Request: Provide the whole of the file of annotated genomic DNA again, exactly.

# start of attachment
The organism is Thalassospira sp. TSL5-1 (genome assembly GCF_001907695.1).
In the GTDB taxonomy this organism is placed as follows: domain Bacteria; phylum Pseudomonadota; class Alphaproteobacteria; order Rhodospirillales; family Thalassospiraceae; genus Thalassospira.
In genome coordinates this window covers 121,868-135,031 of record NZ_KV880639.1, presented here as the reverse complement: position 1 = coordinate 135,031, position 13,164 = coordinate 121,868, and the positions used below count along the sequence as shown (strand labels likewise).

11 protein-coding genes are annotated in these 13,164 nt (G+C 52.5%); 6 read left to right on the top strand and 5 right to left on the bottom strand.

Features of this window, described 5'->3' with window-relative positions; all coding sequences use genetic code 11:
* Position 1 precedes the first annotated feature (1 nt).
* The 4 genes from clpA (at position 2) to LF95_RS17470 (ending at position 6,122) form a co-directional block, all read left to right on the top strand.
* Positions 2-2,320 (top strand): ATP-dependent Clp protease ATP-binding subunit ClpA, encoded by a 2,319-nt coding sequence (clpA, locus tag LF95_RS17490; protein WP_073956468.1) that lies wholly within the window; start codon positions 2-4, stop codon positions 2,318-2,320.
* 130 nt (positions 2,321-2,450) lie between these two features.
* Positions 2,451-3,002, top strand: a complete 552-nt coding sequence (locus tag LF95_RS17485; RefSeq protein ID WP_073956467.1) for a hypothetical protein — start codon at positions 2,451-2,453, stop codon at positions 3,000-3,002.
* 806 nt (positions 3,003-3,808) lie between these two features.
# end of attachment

The organism is Thalassospira sp. TSL5-1 (genome assembly GCF_001907695.1).
In the GTDB taxonomy this organism is placed as follows: domain Bacteria; phylum Pseudomonadota; class Alphaproteobacteria; order Rhodospirillales; family Thalassospiraceae; genus Thalassospira.
In genome coordinates this window covers 121,868-135,031 of record NZ_KV880639.1, presented here as the reverse complement: position 1 = coordinate 135,031, position 13,164 = coordinate 121,868, and the positions used below count along the sequence as shown (strand labels likewise).

11 protein-coding genes are annotated in these 13,164 nt (G+C 52.5%); 6 read left to right on the top strand and 5 right to left on the bottom strand.

Features of this window, described 5'->3' with window-relative positions; all coding sequences use genetic code 11:
* Position 1 precedes the first annotated feature (1 nt).
* The 4 genes from clpA (at position 2) to LF95_RS17470 (ending at position 6,122) form a co-directional block, all read left to right on the top strand.
* Positions 2-2,320 (top strand): ATP-dependent Clp protease ATP-binding subunit ClpA, encoded by a 2,319-nt coding sequence (clpA, locus tag LF95_RS17490; protein WP_073956468.1) that lies wholly within the window; start codon positions 2-4, stop codon positions 2,318-2,320.
* 130 nt (positions 2,321-2,450) lie between these two features.
* Positions 2,451-3,002, top strand: a complete 552-nt coding sequence (locus tag LF95_RS17485; RefSeq protein ID WP_073956467.1) for a hypothetical protein — start codon at positions 2,451-2,453, stop codon at positions 3,000-3,002.
* 806 nt (positions 3,003-3,808) lie between these two features.